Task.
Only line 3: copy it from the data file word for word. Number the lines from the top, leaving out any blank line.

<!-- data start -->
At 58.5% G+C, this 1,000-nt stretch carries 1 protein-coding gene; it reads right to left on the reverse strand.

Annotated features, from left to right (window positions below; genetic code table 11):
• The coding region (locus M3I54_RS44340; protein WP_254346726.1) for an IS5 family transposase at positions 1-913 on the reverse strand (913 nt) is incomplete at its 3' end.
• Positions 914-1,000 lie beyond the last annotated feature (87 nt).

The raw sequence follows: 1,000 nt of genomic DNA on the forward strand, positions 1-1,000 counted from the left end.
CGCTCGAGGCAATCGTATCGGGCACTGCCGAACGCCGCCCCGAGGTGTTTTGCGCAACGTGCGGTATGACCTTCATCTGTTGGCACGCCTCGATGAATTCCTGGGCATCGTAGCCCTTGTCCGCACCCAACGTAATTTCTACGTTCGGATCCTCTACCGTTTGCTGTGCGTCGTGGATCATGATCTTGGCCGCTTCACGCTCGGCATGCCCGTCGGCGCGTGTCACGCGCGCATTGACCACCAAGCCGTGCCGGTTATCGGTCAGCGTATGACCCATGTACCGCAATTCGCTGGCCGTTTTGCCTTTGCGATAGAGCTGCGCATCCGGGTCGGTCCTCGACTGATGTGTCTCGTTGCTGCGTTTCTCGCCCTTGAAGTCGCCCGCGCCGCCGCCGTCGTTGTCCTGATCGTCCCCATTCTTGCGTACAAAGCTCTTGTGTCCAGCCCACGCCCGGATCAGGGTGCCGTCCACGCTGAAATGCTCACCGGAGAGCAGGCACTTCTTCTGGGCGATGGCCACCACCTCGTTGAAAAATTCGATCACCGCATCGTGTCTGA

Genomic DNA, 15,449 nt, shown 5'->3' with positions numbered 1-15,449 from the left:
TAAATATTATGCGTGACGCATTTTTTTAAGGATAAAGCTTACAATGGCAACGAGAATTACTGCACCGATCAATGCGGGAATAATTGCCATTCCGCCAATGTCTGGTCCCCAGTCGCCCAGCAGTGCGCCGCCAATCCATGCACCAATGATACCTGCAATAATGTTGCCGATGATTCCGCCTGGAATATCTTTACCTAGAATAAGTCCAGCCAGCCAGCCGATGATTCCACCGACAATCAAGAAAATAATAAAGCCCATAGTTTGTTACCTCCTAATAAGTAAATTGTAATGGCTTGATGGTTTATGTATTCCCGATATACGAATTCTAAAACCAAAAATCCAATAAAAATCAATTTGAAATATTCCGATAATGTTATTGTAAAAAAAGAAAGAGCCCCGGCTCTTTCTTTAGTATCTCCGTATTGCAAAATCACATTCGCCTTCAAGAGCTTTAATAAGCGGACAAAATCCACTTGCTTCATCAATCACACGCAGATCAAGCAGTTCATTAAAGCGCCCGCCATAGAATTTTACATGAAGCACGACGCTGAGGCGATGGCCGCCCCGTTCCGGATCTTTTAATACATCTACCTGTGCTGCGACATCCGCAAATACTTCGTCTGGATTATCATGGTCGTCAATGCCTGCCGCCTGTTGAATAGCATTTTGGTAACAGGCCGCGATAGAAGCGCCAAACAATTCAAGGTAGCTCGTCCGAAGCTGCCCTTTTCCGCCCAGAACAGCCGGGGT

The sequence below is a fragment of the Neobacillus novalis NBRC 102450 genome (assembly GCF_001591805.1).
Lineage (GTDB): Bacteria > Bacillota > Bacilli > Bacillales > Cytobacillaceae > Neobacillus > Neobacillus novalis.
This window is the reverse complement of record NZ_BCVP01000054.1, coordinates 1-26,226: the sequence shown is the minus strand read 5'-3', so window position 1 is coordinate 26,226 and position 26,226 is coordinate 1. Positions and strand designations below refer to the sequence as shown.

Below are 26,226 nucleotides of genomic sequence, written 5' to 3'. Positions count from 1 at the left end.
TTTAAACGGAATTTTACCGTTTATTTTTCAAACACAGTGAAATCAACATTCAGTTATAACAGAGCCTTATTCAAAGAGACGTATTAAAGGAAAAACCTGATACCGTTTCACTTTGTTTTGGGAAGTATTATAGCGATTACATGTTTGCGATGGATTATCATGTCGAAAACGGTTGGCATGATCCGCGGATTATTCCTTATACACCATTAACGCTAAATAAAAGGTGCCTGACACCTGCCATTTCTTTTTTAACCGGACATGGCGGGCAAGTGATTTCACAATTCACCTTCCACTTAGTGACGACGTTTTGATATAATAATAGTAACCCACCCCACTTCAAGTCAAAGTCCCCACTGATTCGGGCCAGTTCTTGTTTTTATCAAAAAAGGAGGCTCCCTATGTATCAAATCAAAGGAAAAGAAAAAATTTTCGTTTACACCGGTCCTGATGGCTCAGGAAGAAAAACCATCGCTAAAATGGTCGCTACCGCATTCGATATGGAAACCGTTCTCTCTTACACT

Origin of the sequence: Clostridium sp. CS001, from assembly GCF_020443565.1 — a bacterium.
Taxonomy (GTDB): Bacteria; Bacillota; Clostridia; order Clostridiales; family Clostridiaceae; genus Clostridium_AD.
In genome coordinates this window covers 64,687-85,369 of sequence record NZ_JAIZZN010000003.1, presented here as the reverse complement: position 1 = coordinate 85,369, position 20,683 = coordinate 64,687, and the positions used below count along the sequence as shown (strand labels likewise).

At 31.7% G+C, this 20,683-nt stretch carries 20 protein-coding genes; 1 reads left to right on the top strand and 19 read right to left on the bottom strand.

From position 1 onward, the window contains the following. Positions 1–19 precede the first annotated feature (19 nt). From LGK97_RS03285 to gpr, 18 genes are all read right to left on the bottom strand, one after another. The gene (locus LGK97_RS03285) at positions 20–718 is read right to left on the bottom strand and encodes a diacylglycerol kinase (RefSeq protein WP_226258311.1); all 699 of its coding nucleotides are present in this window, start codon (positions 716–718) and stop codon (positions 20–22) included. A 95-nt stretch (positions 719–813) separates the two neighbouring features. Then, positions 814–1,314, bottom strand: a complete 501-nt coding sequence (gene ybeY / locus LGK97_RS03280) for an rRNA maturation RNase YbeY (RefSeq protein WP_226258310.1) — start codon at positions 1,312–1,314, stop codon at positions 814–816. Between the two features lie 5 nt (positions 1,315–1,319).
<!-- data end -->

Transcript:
• The coding region (locus M3I54_RS44340; protein WP_254346726.1) for an IS5 family transposase at positions 1-913 on the reverse strand (913 nt) is incomplete at its 3' end.